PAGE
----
Density alone could not explain the geographic distribution pattern of confirmed Covid-19 cases and deaths in Tehran’s 22 municipal districts, they found,

However, responsible civic behavior is still needed to combat the pandemic in densely populated urban environments to avoid overpopulation.

They also found that the demographic structure of a population – age, social and economic class, access to resources – has far more impact than simply how dense a population is.

The death rate was higher in districts with a higher proportion of older people, while a car owner or someone with a college degree may also be less vulnerable to the disease, they reveal.

There are some drawbacks to the study, the researchers said, mainly the availability and accuracy of data.

The coronavirus pandemic evolved so quickly in the early months that tracking may not capture the full picture.

Map shows the location of Covid-19 deaths on June 27 last year in the city of Tehran, Iran

Map shows the location of Covid-19 deaths on June 27 last year in the city of Tehran, Iran

Shortage and cost testing, as well as a relative lack of severe symptoms in children and young adults, may have skewed the number of truly positive cases.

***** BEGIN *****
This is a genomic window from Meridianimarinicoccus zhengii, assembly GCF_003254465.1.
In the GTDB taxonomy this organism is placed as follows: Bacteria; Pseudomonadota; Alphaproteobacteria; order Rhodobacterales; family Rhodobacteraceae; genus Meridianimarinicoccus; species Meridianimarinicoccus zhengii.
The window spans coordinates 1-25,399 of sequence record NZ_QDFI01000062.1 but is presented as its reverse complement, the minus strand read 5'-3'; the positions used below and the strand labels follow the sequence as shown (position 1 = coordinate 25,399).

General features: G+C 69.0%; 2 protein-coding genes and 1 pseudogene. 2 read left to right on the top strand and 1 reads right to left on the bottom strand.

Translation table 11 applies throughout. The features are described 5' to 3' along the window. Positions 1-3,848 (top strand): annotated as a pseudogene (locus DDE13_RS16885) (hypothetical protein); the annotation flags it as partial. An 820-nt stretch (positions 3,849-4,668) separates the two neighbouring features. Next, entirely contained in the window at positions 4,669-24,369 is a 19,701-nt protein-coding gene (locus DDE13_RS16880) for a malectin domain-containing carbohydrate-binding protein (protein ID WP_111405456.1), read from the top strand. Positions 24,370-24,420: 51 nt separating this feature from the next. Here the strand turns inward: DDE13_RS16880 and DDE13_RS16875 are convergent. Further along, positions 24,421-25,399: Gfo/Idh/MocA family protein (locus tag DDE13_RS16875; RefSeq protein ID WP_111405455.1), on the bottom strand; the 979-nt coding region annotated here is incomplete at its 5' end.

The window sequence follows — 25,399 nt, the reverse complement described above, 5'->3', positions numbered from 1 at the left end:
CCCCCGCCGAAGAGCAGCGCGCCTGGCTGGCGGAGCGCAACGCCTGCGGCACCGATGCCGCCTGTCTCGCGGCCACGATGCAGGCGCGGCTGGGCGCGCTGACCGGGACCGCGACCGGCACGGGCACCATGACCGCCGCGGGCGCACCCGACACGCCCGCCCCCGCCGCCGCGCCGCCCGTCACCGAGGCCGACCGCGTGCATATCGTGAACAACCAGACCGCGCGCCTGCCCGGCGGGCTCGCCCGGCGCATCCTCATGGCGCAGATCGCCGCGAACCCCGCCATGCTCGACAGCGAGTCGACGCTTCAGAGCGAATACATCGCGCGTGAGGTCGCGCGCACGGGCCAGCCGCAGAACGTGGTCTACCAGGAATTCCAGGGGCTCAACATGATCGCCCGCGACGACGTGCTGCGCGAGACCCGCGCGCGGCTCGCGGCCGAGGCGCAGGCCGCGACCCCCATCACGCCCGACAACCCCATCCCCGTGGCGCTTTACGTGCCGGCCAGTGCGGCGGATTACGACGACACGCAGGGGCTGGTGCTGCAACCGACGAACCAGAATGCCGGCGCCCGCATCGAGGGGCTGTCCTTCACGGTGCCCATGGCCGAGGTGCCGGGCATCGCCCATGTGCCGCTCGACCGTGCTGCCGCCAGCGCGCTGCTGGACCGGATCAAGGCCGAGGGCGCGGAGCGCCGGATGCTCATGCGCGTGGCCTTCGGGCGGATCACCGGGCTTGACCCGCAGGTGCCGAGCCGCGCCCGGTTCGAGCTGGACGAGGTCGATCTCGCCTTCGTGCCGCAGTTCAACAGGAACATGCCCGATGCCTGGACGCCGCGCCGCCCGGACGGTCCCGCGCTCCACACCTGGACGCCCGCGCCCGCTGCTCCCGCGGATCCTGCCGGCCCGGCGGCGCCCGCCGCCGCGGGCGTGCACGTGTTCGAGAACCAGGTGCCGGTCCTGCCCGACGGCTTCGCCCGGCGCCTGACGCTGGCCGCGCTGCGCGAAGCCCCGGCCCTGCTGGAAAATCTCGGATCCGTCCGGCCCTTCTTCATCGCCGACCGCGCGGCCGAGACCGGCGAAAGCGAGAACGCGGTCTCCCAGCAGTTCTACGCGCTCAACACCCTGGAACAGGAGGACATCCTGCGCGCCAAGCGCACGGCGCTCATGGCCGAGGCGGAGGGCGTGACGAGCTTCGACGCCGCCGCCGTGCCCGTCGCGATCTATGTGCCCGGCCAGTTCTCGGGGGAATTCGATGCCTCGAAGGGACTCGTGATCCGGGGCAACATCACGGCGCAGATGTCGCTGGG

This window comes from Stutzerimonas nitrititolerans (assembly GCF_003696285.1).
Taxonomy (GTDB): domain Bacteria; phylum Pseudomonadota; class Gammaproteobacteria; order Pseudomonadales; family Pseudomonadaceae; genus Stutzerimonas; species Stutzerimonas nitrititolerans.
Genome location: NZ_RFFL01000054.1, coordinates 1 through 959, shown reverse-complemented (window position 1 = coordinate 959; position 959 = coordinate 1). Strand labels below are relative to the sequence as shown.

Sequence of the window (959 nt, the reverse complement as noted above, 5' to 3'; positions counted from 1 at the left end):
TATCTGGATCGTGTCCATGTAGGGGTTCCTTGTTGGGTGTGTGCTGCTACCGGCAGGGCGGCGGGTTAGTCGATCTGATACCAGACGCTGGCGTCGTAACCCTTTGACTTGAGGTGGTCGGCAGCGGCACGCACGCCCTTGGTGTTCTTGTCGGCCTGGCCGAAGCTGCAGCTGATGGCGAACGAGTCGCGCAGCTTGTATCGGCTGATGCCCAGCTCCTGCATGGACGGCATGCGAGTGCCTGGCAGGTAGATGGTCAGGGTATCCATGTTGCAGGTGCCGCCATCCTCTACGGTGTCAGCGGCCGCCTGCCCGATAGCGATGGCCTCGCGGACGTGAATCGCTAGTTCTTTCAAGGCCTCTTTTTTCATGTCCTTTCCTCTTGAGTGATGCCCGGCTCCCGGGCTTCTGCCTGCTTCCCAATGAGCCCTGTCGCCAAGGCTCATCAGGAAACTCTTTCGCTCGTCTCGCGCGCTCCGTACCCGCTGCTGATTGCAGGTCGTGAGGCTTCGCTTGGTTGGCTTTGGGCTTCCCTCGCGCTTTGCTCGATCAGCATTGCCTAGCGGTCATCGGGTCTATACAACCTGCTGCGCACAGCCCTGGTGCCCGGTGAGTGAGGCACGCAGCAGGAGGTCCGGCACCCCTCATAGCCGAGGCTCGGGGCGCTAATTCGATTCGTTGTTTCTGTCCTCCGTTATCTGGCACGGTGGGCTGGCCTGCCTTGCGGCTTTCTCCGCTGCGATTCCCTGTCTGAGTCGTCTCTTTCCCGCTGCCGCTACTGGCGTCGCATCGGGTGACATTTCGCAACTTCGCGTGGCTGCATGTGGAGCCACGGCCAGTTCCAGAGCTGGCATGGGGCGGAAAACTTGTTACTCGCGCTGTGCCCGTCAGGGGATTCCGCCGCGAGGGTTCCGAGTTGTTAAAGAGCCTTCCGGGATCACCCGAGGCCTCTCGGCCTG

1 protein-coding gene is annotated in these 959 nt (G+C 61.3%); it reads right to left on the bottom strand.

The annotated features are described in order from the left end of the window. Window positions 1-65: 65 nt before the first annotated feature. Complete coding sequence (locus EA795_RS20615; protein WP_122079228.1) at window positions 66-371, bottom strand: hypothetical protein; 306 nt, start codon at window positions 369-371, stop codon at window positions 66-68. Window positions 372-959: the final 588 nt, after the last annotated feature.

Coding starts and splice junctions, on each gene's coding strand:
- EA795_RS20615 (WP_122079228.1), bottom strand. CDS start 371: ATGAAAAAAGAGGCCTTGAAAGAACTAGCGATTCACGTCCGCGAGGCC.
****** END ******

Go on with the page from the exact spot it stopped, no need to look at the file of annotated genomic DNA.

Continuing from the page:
“It may be too early to draw any definitive conclusions, so future research should continue to explore the relationship between urban density and infectious disease transmission patterns,” said study author Nabi Moradpour at the University of Tehran.

The researchers hope their work will help policymakers develop guidelines for the benefit of people in so-called ‘compact cities’ – metropolitan areas.

“The next step is to further investigate the effects of urban density in other contexts,” said study author Ayyoob Sharifi of Hiroshima University.

‘We are also trying to investigate the long-term effects of the pandemic on compact urban development policy.’

IRAN’S CONTACT TRACING APP RETIRED ‘ABOUT SPYING CONCERNS’

According to reports, AC-19, Iran’s national Covid ‘tracking’ app, has been pulled from the Google Play Store due to concerns about espionage.

Google removed the app on March 9, 2020 – about a week before it was released by the Iranian government.

Users accused the Iranian government of using the pandemic to trick citizens into installing the app, one said research by ZDNet

The Iranian government is said to have collected telephone numbers and real-time geolocation data of its citizens.

AC-19 was also developed by Smart Land Strategy, a company that previously built other apps for the Iranian regime, the report said.

However, ZDNet found the software to be free of spyware.

Sources familiar with Play Store policies also said the app was most likely removed due to a misleading claim that it could detect infections.

AC-19 has also been made available through a dedicated website and other third-party app stores.

According to Sharifi et al (2021), more than four million Iranians have installed the application on their smartphones.